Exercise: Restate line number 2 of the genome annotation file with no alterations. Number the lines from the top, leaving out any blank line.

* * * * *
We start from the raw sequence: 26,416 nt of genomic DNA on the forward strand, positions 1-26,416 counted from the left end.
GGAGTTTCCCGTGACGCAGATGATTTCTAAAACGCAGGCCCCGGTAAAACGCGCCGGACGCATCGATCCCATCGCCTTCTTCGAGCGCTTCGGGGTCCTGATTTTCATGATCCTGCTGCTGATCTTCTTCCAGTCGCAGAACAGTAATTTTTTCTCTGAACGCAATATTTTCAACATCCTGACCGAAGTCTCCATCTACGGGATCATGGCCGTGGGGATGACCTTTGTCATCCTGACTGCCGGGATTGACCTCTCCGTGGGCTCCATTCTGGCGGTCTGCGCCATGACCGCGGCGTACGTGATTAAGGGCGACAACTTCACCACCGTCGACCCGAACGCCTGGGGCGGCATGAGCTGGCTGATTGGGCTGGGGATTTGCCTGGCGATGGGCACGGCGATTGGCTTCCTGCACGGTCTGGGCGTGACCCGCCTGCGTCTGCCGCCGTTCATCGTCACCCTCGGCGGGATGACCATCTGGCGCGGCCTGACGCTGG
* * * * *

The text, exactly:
GGAGTTTCCCGTGACGCAGATGATTTCTAAAACGCAGGCCCCGGTAAAACGCGCCGGACGCATCGATCCCATCGCCTTCTTCGAGCGCTTCGGGGTCCTGATTTTCATGATCCTGCTGCTGATCTTCTTCCAGTCGCAGAACAGTAATTTTTTCTCTGAACGCAATATTTTCAACATCCTGACCGAAGTCTCCATCTACGGGATCATGGCCGTGGGGATGACCTTTGTCATCCTGACTGCCGGGATTGACCTCTCCGTGGGCTCCATTCTGGCGGTCTGCGCCATGACCGCGGCGTACGTGATTAAGGGCGACAACTTCACCACCGTCGACCCGAACGCCTGGGGCGGCATGAGCTGGCTGATTGGGCTGGGGATTTGCCTGGCGATGGGCACGGCGATTGGCTTCCTGCACGGTCTGGGCGTGACCCGCCTGCGTCTGCCGCCGTTCATCGTCACCCTCGGCGGGATGACCATCTGGCGCGGCCTGACGCTGG